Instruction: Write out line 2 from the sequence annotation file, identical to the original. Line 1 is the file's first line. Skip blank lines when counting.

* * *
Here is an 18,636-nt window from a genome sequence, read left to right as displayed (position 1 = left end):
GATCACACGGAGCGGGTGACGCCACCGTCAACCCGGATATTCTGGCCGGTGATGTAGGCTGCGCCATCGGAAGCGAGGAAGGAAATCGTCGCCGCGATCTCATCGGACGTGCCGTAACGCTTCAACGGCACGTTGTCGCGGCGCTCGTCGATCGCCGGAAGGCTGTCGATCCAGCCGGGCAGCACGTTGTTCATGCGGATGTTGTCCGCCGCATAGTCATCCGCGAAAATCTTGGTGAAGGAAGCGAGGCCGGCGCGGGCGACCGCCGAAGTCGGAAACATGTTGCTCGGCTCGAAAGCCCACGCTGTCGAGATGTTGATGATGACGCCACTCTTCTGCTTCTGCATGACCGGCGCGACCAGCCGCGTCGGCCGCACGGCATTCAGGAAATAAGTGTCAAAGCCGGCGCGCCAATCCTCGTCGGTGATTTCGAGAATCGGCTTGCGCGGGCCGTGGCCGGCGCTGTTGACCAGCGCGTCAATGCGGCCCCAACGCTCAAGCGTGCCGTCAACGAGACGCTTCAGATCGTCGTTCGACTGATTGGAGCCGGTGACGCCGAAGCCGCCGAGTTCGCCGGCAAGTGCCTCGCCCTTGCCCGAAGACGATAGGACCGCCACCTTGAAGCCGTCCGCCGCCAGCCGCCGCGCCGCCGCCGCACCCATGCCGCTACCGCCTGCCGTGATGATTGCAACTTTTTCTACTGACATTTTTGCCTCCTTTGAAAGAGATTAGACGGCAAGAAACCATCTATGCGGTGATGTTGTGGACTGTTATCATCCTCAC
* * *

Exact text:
GATCACACGGAGCGGGTGACGCCACCGTCAACCCGGATATTCTGGCCGGTGATGTAGGCTGCGCCATCGGAAGCGAGGAAGGAAATCGTCGCCGCGATCTCATCGGACGTGCCGTAACGCTTCAACGGCACGTTGTCGCGGCGCTCGTCGATCGCCGGAAGGCTGTCGATCCAGCCGGGCAGCACGTTGTTCATGCGGATGTTGTCCGCCGCATAGTCATCCGCGAAAATCTTGGTGAAGGAAGCGAGGCCGGCGCGGGCGACCGCCGAAGTCGGAAACATGTTGCTCGGCTCGAAAGCCCACGCTGTCGAGATGTTGATGATGACGCCACTCTTCTGCTTCTGCATGACCGGCGCGACCAGCCGCGTCGGCCGCACGGCATTCAGGAAATAAGTGTCAAAGCCGGCGCGCCAATCCTCGTCGGTGATTTCGAGAATCGGCTTGCGCGGGCCGTGGCCGGCGCTGTTGACCAGCGCGTCAATGCGGCCCCAACGCTCAAGCGTGCCGTCAACGAGACGCTTCAGATCGTCGTTCGACTGATTGGAGCCGGTGACGCCGAAGCCGCCGAGTTCGCCGGCAAGTGCCTCGCCCTTGCCCGAAGACGATAGGACCGCCACCTTGAAGCCGTCCGCCGCCAGCCGCCGCGCCGCCGCCGCACCCATGCCGCTACCGCCTGCCGTGATGATTGCAACTTTTTCTACTGACATTTTTGCCTCCTTTGAAAGAGATTAGACGGCAAGAAACCATCTATGCGGTGATGTTGTGGACTGTTATCATCCTCAC